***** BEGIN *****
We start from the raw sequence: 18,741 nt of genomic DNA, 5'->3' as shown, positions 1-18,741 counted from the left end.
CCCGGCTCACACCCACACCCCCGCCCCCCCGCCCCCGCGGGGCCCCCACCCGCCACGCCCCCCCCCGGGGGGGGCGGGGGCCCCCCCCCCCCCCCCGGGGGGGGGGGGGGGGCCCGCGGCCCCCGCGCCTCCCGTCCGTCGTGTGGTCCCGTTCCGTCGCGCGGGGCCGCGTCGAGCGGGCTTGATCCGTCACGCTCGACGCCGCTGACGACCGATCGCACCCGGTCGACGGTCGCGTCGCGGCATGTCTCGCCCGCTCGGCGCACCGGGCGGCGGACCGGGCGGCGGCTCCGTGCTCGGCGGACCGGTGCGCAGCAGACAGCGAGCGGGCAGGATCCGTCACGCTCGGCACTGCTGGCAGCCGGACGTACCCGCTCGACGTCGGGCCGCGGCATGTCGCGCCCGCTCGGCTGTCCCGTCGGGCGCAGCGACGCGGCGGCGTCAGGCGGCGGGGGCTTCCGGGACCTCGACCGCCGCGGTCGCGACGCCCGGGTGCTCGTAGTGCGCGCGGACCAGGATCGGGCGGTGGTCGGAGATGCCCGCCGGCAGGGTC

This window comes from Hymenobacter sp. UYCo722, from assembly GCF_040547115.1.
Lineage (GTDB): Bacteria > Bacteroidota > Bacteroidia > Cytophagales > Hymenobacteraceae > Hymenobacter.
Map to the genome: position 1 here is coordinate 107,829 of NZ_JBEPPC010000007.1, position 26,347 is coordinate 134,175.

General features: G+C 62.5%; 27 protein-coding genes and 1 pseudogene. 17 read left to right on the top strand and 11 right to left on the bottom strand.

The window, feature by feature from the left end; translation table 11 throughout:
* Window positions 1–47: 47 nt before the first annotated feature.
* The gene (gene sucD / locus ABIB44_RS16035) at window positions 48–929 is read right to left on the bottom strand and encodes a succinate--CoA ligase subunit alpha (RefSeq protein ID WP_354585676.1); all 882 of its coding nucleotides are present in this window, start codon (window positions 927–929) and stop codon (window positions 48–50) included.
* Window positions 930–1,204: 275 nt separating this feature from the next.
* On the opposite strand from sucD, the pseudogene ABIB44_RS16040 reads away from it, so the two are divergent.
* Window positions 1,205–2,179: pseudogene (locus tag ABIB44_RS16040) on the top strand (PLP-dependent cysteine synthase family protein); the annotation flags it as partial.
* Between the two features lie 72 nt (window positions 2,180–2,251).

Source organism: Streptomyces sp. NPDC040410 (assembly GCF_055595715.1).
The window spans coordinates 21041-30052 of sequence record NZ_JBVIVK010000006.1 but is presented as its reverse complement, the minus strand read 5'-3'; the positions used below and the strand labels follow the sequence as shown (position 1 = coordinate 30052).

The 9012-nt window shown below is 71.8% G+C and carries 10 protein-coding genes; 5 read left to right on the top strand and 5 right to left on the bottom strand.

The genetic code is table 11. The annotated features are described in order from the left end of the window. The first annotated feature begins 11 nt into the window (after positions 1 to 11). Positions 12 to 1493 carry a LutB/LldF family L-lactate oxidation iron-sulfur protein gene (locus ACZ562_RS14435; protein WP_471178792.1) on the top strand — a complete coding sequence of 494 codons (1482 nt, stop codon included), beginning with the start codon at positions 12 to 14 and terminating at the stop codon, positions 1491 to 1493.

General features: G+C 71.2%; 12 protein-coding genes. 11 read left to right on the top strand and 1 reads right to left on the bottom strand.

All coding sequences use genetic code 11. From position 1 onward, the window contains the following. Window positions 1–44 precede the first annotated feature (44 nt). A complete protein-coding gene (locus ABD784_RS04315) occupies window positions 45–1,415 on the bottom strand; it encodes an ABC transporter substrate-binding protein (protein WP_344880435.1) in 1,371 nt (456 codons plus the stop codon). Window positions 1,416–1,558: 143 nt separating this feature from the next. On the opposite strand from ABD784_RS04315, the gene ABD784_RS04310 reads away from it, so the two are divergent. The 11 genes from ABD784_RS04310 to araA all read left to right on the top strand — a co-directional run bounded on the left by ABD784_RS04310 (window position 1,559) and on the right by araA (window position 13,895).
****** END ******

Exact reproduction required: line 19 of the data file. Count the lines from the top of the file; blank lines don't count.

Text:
All coding sequences use genetic code 11. From position 1 onward, the window contains the following. Window positions 1–44 precede the first annotated feature (44 nt). A complete protein-coding gene (locus ABD784_RS04315) occupies window positions 45–1,415 on the bottom strand; it encodes an ABC transporter substrate-binding protein (protein WP_344880435.1) in 1,371 nt (456 codons plus the stop codon). Window positions 1,416–1,558: 143 nt separating this feature from the next. On the opposite strand from ABD784_RS04315, the gene ABD784_RS04310 reads away from it, so the two are divergent. The 11 genes from ABD784_RS04310 to araA all read left to right on the top strand — a co-directional run bounded on the left by ABD784_RS04310 (window position 1,559) and on the right by araA (window position 13,895).